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Identifying What Triggers Your Headache Is Key to Treatment


Common headache triggers vary depending on the type of headache and on the individual. A sound or smell that serves as a migraine headache trigger in one person, for example, may have no effect at all on another. Identifying your common headache triggers can help you avoid headaches or learn to cope with them more effectively. Here are some common headache triggers for the major headache types:

Stress and Headaches

Stress is a trigger for most headaches, says Dr. Jaime Lopez, assistant professor of neurology and neurosurgery at Stanford University School of Medicine and director of the Intraoperative Neurophysiologic Monitoring Program at Stanford University Medical Center. Stress can also lead to more serious migraine headaches.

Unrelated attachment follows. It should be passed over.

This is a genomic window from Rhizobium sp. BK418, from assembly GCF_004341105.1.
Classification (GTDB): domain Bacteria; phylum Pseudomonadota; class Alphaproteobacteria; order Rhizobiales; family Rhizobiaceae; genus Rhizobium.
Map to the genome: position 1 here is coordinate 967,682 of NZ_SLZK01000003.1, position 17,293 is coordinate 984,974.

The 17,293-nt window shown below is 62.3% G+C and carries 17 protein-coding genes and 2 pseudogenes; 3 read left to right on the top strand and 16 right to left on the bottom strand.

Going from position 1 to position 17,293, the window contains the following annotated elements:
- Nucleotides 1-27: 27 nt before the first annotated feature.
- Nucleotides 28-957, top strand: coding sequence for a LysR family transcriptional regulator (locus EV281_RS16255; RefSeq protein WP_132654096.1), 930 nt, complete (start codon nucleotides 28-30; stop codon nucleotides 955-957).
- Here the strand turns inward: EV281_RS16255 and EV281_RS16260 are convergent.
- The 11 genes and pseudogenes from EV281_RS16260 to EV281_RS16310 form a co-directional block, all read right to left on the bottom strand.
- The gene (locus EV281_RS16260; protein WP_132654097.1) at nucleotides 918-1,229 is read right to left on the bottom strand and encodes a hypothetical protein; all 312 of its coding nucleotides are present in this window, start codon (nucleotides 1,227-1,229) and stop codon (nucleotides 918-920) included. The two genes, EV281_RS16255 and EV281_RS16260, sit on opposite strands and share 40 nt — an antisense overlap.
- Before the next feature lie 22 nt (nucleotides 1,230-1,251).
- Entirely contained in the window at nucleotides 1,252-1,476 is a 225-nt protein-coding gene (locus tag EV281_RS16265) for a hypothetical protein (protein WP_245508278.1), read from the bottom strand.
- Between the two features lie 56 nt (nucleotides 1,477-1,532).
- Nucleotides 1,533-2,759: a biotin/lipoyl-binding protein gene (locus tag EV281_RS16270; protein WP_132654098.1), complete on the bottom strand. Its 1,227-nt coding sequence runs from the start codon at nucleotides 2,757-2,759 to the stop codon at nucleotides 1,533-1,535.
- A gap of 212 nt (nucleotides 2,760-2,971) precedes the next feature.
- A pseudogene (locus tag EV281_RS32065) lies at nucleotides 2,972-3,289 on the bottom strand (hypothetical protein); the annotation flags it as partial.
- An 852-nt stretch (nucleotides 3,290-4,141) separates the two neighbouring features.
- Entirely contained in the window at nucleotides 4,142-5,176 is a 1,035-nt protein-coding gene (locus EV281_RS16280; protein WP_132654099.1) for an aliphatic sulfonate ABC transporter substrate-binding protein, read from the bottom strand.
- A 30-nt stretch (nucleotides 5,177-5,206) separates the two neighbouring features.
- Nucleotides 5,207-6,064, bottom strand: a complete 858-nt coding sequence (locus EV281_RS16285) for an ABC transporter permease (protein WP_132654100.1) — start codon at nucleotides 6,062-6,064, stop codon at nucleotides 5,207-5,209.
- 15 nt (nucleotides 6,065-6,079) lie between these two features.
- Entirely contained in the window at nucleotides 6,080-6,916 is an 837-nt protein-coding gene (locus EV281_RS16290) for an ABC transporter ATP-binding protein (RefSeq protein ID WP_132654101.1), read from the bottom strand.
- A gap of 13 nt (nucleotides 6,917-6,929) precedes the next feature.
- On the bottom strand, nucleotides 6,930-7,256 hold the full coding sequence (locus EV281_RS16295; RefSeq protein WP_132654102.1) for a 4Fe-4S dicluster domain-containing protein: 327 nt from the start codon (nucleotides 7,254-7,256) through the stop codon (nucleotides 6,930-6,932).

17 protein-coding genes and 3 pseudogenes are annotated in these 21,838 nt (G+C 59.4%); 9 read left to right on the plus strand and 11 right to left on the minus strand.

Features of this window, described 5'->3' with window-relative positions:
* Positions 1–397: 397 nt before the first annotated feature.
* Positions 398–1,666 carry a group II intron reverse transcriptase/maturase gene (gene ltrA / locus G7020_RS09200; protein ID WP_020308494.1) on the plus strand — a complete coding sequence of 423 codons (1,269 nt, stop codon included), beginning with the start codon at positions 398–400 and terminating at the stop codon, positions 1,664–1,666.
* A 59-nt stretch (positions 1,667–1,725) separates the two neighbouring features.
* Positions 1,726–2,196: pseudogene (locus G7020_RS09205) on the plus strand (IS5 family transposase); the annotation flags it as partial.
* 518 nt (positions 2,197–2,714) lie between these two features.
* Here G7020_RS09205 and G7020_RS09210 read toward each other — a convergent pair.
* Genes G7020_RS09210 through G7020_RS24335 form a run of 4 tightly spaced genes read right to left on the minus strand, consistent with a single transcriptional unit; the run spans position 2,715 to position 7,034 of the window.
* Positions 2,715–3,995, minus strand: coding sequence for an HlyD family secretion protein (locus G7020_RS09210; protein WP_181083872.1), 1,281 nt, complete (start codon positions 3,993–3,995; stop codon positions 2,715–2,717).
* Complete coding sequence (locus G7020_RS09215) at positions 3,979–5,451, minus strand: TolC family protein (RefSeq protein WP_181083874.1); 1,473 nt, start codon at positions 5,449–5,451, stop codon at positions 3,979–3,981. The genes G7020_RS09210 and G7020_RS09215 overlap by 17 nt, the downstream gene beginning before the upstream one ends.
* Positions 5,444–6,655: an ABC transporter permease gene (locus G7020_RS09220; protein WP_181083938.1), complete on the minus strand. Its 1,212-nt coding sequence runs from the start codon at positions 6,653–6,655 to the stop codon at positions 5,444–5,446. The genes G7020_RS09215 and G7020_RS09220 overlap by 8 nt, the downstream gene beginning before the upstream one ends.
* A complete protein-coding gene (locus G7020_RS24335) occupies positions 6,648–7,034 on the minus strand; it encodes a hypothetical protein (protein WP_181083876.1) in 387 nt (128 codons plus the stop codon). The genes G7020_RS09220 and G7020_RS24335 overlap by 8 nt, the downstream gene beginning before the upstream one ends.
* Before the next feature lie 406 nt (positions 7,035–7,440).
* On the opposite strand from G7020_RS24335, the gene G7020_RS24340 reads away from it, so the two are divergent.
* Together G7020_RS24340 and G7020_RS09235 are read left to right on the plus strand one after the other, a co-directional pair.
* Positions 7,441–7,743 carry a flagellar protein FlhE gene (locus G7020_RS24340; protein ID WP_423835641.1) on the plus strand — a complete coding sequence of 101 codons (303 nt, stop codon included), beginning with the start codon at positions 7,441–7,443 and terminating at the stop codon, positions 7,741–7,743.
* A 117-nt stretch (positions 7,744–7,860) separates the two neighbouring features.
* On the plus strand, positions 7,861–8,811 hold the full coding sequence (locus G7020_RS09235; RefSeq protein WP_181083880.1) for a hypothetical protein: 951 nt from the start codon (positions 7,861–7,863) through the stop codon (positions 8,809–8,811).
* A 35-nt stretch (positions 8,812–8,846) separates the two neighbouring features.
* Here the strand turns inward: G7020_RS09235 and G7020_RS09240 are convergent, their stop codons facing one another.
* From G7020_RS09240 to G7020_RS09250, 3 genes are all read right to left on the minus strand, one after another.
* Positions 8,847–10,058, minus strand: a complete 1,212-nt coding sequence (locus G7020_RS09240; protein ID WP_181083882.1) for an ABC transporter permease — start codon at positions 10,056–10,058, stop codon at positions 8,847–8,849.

Tension-type headaches result when muscles in the neck shoulders and head tense up, limiting blood flow to the area and building up waste products in the tissues. The end result: pain.

Sleep Disorders and Headaches Sleep disorders are closely linked with tension, migraine and cluster headaches. Fatigue may cause contractions in the head and neck muscles of tension-type headache sufferers. Morning headaches or headaches that occur during the night may be related to such underlying sleep disorders as sleep apnea, in which people stop breathing for extended periods, or insomnia.

Changes in sleep patterns — getting too much or too little — can trigger migraines in some people. Treatment of migraine often includes regular sleep patterns — going to sleep and arising each day at the same time.

Smoking and Headaches

Smoking increases the risk of tension headaches and is a trigger for some migraine sufferers. Many doctors recommend quitting smoking to reduce the risk of headaches.


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